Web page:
Silvia Faschner (name change) is a bit offside. The 64-year-old came with her son, who works as a geriatric nurse, she is herself a funeral director. It points to the other side, where those who do not want rights in Chemnitz collect. And where some young men from Syria stand next to a tree.

Faschner points to the Syrians and says: "I just do not agree with so many foreigners coming in. When I see them there, I wonder why my taxes are being spent on them, because they are all just football pros and pop singers want to be but as they have to carry planks for a day, hurts their backs! "

Suddenly the mob breaks loose

Exact figures do not know her. According to information from the "Freie Presse" at the beginning of the year, the share of the population of all foreigners living in the city was even slightly less than 7.6 percent, with a share of 2.41 percent. The newspaper relied on information from the town hall.

And yet, yes, Faschner already understands that they are fleeing their country, but there are two million children in Germany living below the poverty line. "Why," she asks, "is there someone who cares about them?" It is mainly social injustice that makes her angry, angry with a federal government that does nothing. She will retire next year, but will only receive a small amount. And her son also deserves bad.

If you ask her why she is against refugees and does not demand more redistribution, she says: "Because you have to be against someone, and with them it is easy." But she emphasizes that she is not a Nazi. Nazis are those who act physically against others.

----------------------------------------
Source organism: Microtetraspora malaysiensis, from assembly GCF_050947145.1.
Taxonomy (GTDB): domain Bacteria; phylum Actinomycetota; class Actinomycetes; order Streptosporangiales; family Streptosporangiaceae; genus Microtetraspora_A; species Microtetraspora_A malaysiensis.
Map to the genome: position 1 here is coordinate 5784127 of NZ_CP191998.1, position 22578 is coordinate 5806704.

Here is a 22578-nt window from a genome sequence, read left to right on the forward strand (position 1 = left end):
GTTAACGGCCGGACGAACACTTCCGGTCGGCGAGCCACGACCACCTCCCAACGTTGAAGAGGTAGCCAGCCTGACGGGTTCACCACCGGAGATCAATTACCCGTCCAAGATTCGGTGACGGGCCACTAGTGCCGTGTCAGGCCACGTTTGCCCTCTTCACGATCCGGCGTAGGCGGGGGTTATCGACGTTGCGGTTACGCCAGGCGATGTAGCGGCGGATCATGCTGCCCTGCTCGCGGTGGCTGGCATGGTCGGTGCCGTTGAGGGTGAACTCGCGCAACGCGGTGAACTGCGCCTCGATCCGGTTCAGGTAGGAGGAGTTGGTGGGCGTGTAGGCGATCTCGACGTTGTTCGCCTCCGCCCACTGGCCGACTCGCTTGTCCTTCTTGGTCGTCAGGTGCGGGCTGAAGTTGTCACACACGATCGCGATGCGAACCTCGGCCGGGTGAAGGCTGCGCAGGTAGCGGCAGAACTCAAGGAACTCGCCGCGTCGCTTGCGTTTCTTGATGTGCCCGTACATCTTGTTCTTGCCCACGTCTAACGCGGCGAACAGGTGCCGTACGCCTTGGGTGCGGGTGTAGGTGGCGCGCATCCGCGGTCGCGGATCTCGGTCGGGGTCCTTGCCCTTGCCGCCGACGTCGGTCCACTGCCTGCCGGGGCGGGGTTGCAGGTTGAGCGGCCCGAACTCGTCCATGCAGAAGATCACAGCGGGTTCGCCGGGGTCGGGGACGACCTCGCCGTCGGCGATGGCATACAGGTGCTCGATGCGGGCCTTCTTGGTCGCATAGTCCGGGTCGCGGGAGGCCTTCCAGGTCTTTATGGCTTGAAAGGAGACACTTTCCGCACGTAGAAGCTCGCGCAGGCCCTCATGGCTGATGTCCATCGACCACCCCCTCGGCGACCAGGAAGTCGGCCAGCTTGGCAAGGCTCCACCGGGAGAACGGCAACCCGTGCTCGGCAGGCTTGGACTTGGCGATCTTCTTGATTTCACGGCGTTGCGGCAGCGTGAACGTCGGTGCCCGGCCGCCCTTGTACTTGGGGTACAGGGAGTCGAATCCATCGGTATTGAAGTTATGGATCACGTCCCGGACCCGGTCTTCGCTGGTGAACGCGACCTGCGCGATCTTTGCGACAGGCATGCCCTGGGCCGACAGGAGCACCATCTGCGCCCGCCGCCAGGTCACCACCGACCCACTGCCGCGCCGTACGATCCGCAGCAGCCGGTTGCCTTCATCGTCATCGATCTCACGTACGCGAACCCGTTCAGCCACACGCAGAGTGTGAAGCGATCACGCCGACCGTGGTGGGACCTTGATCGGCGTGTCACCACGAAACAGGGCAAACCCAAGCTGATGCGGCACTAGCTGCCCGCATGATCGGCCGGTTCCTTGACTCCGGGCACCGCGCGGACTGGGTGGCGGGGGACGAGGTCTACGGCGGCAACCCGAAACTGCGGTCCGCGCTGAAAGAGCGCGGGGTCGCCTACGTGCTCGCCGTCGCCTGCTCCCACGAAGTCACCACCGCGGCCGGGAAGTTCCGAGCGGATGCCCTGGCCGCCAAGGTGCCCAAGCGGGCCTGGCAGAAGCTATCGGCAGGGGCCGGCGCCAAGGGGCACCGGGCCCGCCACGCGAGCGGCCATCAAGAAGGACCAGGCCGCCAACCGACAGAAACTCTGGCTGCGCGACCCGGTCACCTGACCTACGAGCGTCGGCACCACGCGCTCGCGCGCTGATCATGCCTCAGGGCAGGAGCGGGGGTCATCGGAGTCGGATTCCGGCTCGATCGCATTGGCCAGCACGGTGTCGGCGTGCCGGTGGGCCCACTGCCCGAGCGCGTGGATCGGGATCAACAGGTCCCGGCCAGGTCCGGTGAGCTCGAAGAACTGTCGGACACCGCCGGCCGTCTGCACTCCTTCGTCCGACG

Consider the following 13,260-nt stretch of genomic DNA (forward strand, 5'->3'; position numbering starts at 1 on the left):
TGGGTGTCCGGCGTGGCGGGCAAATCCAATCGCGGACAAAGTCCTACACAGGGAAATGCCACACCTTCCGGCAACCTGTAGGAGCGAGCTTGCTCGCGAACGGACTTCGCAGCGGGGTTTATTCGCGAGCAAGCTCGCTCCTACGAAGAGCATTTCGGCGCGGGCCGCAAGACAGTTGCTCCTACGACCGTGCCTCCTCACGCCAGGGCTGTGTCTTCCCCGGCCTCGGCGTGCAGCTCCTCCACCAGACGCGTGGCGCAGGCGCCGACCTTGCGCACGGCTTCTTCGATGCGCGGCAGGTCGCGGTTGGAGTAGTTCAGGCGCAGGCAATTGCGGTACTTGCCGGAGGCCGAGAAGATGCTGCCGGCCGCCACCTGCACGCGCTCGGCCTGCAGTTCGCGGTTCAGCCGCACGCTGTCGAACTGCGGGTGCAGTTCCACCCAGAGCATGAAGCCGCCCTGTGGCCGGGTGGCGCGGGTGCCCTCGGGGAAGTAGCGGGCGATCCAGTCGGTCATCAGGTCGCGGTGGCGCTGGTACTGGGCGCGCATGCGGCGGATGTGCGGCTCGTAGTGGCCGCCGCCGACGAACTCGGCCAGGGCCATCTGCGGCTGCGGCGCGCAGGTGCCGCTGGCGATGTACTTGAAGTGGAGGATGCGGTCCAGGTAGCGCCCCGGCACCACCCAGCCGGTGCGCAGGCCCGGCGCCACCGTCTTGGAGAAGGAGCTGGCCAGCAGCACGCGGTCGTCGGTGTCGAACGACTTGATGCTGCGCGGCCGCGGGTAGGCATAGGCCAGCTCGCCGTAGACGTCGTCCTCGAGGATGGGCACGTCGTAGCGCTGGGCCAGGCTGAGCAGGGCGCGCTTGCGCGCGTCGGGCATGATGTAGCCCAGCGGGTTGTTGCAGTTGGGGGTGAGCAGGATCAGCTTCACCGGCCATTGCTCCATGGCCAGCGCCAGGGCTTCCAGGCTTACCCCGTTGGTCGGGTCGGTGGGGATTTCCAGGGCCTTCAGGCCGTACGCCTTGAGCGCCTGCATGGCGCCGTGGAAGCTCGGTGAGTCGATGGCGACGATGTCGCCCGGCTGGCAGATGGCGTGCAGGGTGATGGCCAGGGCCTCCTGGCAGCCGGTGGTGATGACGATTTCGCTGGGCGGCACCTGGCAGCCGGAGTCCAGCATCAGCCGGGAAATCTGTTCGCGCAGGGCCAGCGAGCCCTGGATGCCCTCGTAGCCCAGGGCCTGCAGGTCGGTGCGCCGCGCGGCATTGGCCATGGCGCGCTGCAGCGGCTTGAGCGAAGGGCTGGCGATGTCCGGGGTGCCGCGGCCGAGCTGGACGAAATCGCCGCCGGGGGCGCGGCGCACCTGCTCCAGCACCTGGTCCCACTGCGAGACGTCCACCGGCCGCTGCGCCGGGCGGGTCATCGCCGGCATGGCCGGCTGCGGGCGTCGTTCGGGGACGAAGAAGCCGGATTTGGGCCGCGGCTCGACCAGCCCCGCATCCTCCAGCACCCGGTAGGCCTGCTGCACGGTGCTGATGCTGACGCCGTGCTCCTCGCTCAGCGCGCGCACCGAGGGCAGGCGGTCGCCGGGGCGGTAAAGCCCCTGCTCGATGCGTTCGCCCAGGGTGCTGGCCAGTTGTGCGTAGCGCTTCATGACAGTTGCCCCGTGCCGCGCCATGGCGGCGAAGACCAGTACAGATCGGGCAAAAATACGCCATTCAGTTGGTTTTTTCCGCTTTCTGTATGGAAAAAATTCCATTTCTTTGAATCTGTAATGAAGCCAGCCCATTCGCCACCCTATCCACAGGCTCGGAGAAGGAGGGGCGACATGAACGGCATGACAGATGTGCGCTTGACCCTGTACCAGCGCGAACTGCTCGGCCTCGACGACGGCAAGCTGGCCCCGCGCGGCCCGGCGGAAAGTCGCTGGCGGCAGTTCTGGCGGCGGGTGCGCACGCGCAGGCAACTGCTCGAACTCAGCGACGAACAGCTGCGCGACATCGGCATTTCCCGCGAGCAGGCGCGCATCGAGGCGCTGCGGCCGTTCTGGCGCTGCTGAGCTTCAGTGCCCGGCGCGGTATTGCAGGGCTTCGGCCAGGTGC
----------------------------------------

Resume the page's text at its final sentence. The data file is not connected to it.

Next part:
It will be physical shortly before 8 pm. Hundreds of right-wing radicals suddenly push the police chain, roar: "Free! Social! And national!" A gunman flies in the direction of counter-demonstrators and explodes with a collision. The judge throws glass bottles into the crowd. A tracer's bullet drops, several policemen scattered. They can not guarantee their own safety now. If necessary, the police pushes the crowd back, only to prevent another collision.

"Not without problems"

The right wing now moves, marches through the city, recites "Germany the Germans, foreigners!" Extend the arm for Hitler greeting. They are only flanked by small police groups. "There are indications that huge stones are being excavated," the officials warned via the radio. Another policeman comments on an order as follows: "This is not very sensible given our strength, but the order came from the police." Even the two standing water cannons are less reassuring.

Back at the starting point of the demonstration, the right wing players continue in small groups. Protected by the onset of darkness, they spread over the city and disappear into the side streets and parks. They abuse journalists, attack against demonstrators and attack a left home project. At least two people are injured.

Meanwhile, the last lines of a song disappear at the last rally:

"Flowering in the splendor of this happiness

Bloom, German homeland! "

"Not without problems" was the mission, the police leadership said later on the list. There were just too few officials in action.